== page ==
Sleep deprivation can increase the risk of obesity, which puzzles health experts who shed light on the nature of this relationship.
It is widely known that sleep contributes to the repair of the brain and is important for the health of the whole body.
"Many studies show a direct link between lack of sleep and obesity," says Shivani Radev, a dietitian. "Insomnia leads to low energy as well as to hormones such as elevated ghrelin levels, thus increasing appetite and promoting fat storage.The sleep also leads to decreased sensitivity to insulin and glucose tolerance as well as to increased levels of cortisol, all of which are directly related to obesity.
A study published in the BMJ found a close link between sleep deprivation and obesity in adults.
Another study of the National Institutes of Health of the US National Medical Library looked at the latest evidence linking low sleep duration and poor sleeping quality overweight with an emphasis on adult research.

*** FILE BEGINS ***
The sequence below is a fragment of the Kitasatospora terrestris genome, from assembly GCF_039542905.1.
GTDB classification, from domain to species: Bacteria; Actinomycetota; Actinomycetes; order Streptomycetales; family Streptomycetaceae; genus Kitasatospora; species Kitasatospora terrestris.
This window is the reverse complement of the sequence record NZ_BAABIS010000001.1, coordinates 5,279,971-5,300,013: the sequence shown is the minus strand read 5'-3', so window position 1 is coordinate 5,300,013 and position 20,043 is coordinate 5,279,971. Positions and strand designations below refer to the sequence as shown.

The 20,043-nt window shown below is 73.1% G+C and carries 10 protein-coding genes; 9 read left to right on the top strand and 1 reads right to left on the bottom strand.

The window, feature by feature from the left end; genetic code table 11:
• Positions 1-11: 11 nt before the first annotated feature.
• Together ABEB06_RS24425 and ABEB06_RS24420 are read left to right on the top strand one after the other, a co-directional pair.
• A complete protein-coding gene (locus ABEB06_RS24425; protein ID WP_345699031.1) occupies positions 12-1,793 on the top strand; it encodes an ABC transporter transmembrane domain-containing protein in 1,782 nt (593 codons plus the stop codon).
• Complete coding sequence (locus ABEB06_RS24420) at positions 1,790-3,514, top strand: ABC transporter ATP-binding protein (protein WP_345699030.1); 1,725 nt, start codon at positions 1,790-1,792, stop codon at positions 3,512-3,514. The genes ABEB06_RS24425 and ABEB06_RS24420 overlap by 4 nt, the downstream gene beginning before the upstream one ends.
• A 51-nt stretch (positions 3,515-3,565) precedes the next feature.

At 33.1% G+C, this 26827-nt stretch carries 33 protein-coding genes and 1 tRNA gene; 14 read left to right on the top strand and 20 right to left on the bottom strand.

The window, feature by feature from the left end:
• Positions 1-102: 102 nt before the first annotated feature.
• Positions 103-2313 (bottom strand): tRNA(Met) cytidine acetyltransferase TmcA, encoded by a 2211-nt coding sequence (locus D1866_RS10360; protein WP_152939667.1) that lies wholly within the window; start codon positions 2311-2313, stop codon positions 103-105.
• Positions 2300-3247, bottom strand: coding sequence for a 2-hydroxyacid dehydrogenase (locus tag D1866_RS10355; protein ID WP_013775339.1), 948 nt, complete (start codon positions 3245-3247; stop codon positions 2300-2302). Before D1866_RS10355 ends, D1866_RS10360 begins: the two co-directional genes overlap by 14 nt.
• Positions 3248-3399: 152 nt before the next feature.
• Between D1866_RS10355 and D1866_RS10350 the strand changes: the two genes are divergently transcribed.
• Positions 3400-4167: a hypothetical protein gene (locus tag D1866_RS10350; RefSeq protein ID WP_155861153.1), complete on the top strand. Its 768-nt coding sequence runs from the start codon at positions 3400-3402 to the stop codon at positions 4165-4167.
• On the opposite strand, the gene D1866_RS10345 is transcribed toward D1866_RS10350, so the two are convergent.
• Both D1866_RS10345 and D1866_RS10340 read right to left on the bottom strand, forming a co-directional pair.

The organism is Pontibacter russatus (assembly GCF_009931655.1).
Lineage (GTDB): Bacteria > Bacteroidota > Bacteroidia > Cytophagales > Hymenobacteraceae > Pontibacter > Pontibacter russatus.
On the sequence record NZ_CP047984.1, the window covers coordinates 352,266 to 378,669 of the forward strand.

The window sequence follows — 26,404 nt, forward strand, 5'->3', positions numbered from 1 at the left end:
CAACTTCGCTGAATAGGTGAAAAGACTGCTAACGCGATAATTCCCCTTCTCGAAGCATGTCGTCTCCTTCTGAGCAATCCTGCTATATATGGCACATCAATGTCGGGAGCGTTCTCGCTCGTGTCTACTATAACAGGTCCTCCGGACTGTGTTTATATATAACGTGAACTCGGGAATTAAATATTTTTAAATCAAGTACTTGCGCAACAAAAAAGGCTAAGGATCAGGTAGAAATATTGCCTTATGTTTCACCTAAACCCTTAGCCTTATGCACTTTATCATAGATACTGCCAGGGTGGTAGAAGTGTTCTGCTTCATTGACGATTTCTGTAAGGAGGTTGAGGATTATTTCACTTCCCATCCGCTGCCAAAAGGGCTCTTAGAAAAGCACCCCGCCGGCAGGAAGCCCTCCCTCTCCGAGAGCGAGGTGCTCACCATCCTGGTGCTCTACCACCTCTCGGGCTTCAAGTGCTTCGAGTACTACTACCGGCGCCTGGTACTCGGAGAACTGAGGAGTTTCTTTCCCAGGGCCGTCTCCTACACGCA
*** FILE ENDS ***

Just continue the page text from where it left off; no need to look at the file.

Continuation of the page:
The study concludes that sleep deprivation affects the energy balance, increases costs and affects calories.
Increases drowsiness and fatigue by steady behavior and thus reduces energy costs associated with exercises. A good night's sleep is just as important as regular exercise and a healthy diet.
When it comes to sleeping at night, people should try to increase exposure to bright daylight, reduce exposure to blue at night and reduce caffeine consumption, sleep and wake up in a row.